21
Aug
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A little over a year ago, before I was hired at AP, I wrote about the things I wanted my new Honeycomb tablet to be able to do in the next version of Android. Multitasking on tablets was (and still is) non-existent, and I wanted my tablet to be less of a big phone, and more of a small computer. I wanted split screen, and floating apps, and really, I wanted to just make use of this nice, big screen I had.

09
Jul
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Last Updated: October 25th, 2012

I'm not going to lie: after reviewing the Toshiba Excite 7.7 and declaring the 7(ish)-inch form factor my favorite, it was an incredibly difficult task picking up the A700 and giving it a pure, objective review. It feels clunky, cumbersome, and heavy-as-heck in comparison to the Excite 7.7. Alas, I know there is a market for larger, 10.1" tablets so I've done my best to keep an objective mind with this device because, fact is, not everyone is in love with the smaller form factor the way that I currently am.

05
Jul
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Last Updated: July 15th, 2012

Android tablets, for the last year plus they've existed, haven't been anything to get excited over. At least that's my opinion on the matter. And even if you've wanted one (a good one), most of them have been sort of expensive. But now that Google has unveiled the first true Nexus tablet (XOOM who?), for a mere 200 of your dollars, you can get in on the computing revolution.

04
Jul
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Just over a week ago, Aaron and I (Cameron) each received a review unit of the Excite 7.7. While I will largely be taking the reigns on this one, Aaron wanted to throw in his thoughts as well. Thus, while the bulk of the review was written exclusively by me, you'll also see his (clearly labeled) thoughts at the bottom of every section.

Cameron: I have to be honest: after using the Excite 10 and coming away feeling "meh" about it, I didn't have high hopes for its little brother.

01
Jul
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With the flagship Transformer Pad Infinity (TF700) release right around the corner and the release of the budget-oriented Transformer Pad (TF300) a few months ago, Asus has filled out it's line-up of 10" quad-core Android tablets. Obviously, most people would opt for the highest of the high-end (that'd be the TF700) if they were just looking to blow money. Unfortunately, most people aren't just looking for ways to spend as much money as possible, so instead, they spend enough to cover their needs.

25
Jun
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Fun fact: a 1080p display packs 2,073,600 pixels. The Asus Transformer Pad Infinity (or TF700)? 2,304,000 - or 230,400 more. Most 1080p HDTVs are somewhere around 40-60 inches. The TF700 checks in at just 10. Compared to a 40" HDTV, that's 111% of the pixels in a package that's 6.25% of the size.

The screen may be the real headline feature with the Infinity, but it's not the only one worthy of note.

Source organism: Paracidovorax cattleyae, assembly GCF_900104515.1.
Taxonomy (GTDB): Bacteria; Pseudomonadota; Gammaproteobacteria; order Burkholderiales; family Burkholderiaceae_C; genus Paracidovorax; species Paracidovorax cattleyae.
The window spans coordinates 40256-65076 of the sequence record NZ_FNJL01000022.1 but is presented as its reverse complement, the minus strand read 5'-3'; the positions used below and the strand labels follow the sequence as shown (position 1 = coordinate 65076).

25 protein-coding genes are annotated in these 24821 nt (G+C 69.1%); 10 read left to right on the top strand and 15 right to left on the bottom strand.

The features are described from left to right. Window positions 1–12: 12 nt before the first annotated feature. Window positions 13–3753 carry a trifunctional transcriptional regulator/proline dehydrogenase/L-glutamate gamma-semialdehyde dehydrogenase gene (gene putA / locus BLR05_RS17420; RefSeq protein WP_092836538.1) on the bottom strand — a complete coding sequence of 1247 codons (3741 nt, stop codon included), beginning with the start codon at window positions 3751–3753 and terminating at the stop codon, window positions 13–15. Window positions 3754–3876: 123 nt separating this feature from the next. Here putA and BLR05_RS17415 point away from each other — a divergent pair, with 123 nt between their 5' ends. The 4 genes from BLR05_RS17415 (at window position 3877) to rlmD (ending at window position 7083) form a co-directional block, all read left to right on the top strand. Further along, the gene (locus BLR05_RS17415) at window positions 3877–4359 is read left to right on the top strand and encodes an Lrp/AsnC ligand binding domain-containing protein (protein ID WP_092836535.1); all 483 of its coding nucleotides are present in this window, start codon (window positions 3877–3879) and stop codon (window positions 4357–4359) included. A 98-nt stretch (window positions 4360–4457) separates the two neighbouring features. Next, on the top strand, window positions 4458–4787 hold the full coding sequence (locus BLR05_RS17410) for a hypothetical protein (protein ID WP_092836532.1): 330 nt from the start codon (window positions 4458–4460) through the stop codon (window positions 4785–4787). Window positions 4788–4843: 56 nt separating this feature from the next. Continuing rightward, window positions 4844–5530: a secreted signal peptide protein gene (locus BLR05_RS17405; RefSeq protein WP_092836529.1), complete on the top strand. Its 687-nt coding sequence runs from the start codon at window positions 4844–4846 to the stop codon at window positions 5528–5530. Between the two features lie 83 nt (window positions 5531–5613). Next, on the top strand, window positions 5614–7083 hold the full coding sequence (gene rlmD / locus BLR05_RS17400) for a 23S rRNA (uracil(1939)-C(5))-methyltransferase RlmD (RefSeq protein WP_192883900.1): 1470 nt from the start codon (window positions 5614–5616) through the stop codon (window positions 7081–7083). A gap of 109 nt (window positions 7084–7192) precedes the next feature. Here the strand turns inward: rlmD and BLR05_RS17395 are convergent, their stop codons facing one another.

19
Jun
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If you read this site, there's a good chance that you consider yourself a geek on one level or another. If you're also a parent, you undoubtedly want to share your geekdom with your children. Sometimes this means sharing your digital devices with the little one(s), which is something that I don't normally condone (it's just a disaster waiting to happen, in my opinion). But what if you could give your children a tablet of their own?

15
May
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The Tegra 3 tablet battle is in full swing now, with four full-featured tablets on the market at the current moment (ASUS Transformer Prime, Transformer Pad 300, and Acer Iconia Tab A510 being the other three). Today, we're going to take a look at the newest one of the bunch: the Toshiba Excite 10. This is the first device to come out of Toshiba's newly announced Excite line, with 7.7" and 13.3" models coming in early June.

09
May
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Last Updated: May 15th, 2012

Last week, I threw the Acer A510 and the ASUS TF300 in the ring together for a head-to-head battle. After claiming the A510 as the victor, several readers wanted to know how it compares to the Transformer Prime (referred to as the TF201 from here on out). Since you probably already know what a head-to-head is all about, let's just get right to it.

Fight!

First off, let's look at the hardware specs of each:

Acer Iconia Tab A510

ASUS Transformer Prime TF201

10.1-inch 1280x800 TFT display 10.1-inch 1280x800 Super IPS+ display
1.4GHz (single-core)/1.3GHz (multi-core) quad-core NVIDIA Tegra 3 processor 1.4GHz (single-core)/1.3GHz (multi-core) quad-core NVIDIA Tegra 3 processor
1GB DDR2 RAM 1GB DDR2 RAM
32GB built-in storage 32GB built-in storage
5MP rear camera, 1MP front 8MP f/2.4 rear and 1.2MP front
3.5mm headphone, microSD, microHDMI, and microUSB 3.5mm headphone, microSD, microHDMI, and ASUS proprietary
Android 4.0.3 with Acer Ring Android 4.0.3 with minor ASUS tweaks
6.9" x 10.2" x 0.43", 1.54 lbs.
27
Apr
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Last Updated: May 5th, 2012

Almost one year ago, Acer released its first Android-powered tablet: the Iconia Tab A500. It entered the market at an excellent price point, while still offering the same hardware specs as the then-current tablet top-dogs. As a result, the Android community embraced this budget powerhouse, making it one of the more popular Android tablets of 2011.

Fast-forward to the present, and the A500's successor, the A510, is now available. This is more of an incremental update to the A500, as it packs the NVIDIA's powerhouse quad-core Tegra 3 superchip, but the majority of the other specs are nearly identical to its predecessor.

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